China’s repeated intrusion attempts, this time in Ladakh


Repeated attempts are being made by China to intrude into Indian Territory. In another such attempt of intrusion, People’s Liberation Army (PLA) intruded around 300-400 metres inside the Demchok sector of eastern Ladakh, pitching five tents there.

Demchok, which stretches from eastern Ladakh to Arunachal Pradesh, witnesses frequent transgressions and faceoffs between the Indian and Chinese armies as it is one of the 23 “disputed and sensitive areas.”

Out of the five tents, three were removed after brigadier-level talks between the two armies, but the remaining two tents are still there in the area, with some Chinese troops in civilian garb present there.

The Times of India, quoting security establishment sources, said that the PLA soldiers set up camps there in the garb of nomads with cattle in the first week of July. The Indian troops signalled them to retreat through “banner drills” (showing flags asking them to go back to their territory).

“The PLA removed three of the tents only after India pushed for talks between the rival brigade commanders,” TOI quoted a source as saying.

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In the past also, we have witnessed the Chinese Army trying to needle India at different stretches along the 4,057 km Line of Actual Control (LAC).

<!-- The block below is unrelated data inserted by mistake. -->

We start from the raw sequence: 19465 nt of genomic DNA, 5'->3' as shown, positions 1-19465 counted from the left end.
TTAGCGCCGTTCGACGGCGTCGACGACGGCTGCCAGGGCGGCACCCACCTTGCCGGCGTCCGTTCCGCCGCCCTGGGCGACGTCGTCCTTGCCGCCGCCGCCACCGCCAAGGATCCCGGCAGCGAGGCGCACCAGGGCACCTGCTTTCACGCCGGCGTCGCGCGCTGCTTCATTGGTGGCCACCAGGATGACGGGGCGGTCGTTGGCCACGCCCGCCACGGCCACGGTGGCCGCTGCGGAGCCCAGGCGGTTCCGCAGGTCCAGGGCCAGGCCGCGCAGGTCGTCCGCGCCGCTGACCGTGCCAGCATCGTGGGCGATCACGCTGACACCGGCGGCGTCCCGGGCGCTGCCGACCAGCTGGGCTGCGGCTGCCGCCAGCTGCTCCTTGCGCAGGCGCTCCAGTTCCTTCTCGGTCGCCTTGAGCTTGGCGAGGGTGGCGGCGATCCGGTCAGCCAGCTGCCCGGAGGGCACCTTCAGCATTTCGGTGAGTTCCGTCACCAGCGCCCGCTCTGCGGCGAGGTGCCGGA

The number of transgressions by Chinese troops along the LAC has already crossed 170 this year. This number was 426 in 2017 due to the 73-day troop face-off at the Bhutanese territory of Doklam near the Sikkim-Bhutan-Tibet tri-junction.

Earlier in July, an Outlook article quoted a top US official saying that China has quietly resumed its activities in the Doklam area and neither Bhutan nor India has sought to dissuade it.

“Although both countries backed down, China has quietly resumed its activities in Doklam and neither Bhutan nor India has sought to dissuade it. China’s activities in the Himalayas remind me of its South China Sea policies. How should our failure to respond to the militarisation of the South China Sea inform the international response to these Himalayan border disputes?” Congresswoman Ann Wagner had asked during a US Congressional hearing of the House Foreign Affairs Sub-Committee for Asia and the Pacific.

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